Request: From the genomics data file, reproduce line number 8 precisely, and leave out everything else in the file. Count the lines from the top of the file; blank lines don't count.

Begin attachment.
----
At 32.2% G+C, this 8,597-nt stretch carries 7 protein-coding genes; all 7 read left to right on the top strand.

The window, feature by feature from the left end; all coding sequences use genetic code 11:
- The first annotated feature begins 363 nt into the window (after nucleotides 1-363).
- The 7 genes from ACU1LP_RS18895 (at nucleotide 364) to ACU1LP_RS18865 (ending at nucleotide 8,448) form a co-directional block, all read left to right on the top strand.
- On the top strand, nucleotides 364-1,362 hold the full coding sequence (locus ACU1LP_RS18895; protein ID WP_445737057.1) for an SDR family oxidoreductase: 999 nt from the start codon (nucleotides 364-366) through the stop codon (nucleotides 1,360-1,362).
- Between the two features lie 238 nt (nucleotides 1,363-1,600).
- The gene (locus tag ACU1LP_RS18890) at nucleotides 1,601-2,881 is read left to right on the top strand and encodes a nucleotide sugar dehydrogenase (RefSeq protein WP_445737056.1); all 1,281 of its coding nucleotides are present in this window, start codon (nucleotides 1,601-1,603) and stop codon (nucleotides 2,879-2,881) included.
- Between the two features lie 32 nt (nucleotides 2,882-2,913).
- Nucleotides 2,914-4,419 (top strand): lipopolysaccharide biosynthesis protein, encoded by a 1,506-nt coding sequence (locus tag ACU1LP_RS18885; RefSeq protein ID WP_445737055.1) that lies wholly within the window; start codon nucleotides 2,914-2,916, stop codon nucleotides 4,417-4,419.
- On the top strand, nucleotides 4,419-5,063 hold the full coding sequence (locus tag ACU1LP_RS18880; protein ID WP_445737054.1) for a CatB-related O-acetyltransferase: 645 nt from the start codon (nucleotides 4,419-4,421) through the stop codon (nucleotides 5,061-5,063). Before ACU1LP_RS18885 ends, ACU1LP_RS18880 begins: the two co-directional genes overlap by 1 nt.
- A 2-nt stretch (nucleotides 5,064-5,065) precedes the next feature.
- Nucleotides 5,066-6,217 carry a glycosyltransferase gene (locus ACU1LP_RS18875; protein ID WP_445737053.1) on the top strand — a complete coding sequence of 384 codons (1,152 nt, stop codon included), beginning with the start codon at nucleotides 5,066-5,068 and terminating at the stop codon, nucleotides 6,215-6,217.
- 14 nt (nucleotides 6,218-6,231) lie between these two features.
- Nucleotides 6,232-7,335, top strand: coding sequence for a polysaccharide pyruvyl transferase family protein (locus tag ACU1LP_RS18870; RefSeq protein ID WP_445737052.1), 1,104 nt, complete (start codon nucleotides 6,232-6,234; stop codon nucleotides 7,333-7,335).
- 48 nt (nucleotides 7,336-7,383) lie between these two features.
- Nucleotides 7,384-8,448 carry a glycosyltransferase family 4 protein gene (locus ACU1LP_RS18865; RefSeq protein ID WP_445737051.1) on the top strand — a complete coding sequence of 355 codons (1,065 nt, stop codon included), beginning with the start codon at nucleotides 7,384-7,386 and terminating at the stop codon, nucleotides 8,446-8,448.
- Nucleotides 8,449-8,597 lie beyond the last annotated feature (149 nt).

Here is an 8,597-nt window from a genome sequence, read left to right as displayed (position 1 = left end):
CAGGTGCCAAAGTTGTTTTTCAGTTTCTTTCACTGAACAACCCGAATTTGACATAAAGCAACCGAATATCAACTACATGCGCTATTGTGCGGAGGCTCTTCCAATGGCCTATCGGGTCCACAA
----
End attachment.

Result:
- Between the two features lie 32 nt (nucleotides 2,882-2,913).